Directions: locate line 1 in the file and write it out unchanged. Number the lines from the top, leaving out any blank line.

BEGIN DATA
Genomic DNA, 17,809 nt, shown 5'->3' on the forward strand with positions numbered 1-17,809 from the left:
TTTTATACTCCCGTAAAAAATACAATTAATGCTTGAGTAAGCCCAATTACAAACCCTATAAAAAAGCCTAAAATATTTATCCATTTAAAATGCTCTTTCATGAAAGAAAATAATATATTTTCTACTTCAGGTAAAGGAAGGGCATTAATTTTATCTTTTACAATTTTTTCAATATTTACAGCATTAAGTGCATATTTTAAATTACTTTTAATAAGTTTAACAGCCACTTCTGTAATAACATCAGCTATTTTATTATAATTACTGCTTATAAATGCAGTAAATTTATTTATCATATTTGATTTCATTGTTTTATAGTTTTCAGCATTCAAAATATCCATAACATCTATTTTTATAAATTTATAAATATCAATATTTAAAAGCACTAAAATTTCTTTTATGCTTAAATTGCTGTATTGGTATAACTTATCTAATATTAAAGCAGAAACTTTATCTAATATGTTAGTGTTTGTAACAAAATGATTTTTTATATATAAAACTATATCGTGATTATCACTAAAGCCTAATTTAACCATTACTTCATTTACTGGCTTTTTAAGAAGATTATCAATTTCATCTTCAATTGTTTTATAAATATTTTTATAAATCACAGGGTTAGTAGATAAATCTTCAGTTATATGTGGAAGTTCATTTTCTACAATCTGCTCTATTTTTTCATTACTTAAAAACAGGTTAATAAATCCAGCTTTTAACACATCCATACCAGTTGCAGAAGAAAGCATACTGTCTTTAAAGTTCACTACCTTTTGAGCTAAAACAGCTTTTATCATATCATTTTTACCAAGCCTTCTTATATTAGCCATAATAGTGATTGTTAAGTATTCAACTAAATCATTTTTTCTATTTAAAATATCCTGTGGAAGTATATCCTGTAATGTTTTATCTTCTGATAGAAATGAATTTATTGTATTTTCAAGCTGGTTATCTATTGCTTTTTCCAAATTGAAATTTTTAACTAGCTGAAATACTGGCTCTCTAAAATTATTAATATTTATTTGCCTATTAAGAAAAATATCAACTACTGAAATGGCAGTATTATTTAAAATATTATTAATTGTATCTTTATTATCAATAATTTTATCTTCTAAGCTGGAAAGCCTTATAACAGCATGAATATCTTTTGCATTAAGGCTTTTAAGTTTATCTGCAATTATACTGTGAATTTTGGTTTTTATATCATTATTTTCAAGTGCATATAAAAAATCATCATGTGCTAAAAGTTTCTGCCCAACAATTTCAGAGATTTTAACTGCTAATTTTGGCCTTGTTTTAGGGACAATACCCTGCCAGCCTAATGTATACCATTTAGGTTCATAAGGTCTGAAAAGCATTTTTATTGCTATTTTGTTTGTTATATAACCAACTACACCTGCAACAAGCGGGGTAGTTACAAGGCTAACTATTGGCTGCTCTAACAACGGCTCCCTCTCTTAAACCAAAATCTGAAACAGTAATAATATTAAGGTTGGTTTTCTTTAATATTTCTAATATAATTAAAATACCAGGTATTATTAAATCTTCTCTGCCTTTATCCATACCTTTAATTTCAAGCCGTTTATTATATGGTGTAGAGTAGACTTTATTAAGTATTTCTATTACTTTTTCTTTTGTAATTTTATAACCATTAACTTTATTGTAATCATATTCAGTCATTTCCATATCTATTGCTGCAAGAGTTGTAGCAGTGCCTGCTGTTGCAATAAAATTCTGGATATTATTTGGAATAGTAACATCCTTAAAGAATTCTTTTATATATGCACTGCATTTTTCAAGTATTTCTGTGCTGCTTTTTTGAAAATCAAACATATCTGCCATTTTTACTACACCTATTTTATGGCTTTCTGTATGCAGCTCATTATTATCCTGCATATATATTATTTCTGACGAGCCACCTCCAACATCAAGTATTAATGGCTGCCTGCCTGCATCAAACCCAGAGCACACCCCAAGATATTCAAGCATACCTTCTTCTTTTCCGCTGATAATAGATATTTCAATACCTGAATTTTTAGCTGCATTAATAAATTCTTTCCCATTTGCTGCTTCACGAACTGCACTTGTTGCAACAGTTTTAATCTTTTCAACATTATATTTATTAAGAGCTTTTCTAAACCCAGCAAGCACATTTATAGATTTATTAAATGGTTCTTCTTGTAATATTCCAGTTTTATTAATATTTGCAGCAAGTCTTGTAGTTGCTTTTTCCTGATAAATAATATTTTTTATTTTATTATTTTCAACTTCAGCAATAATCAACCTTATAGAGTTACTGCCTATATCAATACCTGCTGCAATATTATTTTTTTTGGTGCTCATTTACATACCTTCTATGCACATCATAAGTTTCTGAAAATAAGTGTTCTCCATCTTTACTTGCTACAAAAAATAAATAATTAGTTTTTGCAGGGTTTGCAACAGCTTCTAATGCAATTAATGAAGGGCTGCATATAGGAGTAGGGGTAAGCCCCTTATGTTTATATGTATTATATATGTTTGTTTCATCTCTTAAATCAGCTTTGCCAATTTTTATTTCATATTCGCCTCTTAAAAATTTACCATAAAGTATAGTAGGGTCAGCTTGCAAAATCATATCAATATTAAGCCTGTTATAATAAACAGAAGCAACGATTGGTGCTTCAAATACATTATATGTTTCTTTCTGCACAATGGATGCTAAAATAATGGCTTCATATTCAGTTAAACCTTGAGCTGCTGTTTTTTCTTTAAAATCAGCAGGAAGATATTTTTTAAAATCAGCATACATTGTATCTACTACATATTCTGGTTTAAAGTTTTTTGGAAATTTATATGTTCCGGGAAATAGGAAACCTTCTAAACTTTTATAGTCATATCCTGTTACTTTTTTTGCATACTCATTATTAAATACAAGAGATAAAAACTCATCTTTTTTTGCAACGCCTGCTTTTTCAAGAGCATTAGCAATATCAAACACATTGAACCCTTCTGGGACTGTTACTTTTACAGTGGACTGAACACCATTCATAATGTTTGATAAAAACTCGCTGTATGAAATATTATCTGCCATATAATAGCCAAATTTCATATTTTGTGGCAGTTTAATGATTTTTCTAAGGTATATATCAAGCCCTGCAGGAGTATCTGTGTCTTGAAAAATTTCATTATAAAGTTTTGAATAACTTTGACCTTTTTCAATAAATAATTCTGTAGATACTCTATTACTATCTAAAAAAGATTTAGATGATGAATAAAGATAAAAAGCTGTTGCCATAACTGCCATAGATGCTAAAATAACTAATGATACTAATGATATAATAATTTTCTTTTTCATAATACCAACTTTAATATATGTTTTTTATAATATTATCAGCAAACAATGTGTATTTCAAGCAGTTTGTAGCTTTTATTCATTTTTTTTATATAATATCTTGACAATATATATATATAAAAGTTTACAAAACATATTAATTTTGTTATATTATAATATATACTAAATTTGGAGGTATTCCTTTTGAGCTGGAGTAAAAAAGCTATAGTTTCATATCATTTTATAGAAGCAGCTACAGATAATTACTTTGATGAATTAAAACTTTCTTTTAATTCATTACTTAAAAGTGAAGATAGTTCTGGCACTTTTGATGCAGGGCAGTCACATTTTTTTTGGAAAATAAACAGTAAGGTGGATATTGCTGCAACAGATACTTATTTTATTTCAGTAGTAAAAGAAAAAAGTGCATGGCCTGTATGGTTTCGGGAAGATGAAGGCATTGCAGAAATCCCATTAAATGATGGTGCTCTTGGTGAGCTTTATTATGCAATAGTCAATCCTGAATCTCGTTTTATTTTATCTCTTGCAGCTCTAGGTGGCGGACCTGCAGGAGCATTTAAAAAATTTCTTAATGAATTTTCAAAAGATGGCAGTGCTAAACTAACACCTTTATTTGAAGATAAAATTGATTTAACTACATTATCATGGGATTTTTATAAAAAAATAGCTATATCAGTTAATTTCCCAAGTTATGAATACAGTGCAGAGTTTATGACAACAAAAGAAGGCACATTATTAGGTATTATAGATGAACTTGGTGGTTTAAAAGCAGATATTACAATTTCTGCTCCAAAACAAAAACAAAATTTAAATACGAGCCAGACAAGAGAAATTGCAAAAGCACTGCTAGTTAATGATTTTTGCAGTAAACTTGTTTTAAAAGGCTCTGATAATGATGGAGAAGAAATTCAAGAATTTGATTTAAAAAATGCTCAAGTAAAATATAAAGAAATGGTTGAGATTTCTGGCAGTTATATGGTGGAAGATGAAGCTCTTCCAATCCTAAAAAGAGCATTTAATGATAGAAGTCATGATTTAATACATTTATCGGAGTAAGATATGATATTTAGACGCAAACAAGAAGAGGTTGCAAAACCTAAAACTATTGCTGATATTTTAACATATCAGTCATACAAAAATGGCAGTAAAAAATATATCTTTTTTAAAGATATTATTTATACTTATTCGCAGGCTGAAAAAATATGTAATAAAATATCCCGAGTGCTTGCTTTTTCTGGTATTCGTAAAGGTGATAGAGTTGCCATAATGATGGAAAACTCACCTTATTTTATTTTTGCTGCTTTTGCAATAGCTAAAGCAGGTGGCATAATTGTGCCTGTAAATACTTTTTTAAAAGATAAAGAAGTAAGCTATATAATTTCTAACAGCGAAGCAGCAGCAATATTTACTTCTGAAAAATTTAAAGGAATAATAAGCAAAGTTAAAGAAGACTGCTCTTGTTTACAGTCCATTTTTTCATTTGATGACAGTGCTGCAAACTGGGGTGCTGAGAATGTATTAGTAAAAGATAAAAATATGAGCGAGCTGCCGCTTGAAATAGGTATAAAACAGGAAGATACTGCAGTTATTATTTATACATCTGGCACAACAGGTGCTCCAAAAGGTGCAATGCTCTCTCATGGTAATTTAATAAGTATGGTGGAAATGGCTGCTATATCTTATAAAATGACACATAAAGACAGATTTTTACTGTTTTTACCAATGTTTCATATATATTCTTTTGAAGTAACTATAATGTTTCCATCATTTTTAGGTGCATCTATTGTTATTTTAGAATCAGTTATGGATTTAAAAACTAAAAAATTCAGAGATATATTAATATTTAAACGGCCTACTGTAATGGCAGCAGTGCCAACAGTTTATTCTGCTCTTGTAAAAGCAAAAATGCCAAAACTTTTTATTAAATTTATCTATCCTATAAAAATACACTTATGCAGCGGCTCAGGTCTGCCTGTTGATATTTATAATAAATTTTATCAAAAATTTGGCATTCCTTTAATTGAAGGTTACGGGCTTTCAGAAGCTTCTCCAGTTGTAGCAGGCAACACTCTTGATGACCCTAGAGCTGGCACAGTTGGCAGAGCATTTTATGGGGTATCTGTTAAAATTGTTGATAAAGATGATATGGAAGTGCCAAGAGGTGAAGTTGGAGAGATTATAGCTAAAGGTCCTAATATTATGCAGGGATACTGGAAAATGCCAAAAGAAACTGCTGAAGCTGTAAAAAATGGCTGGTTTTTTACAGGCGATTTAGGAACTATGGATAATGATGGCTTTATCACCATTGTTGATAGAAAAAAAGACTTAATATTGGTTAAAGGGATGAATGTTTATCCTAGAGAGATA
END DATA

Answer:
Genomic DNA, 17,809 nt, shown 5'->3' on the forward strand with positions numbered 1-17,809 from the left: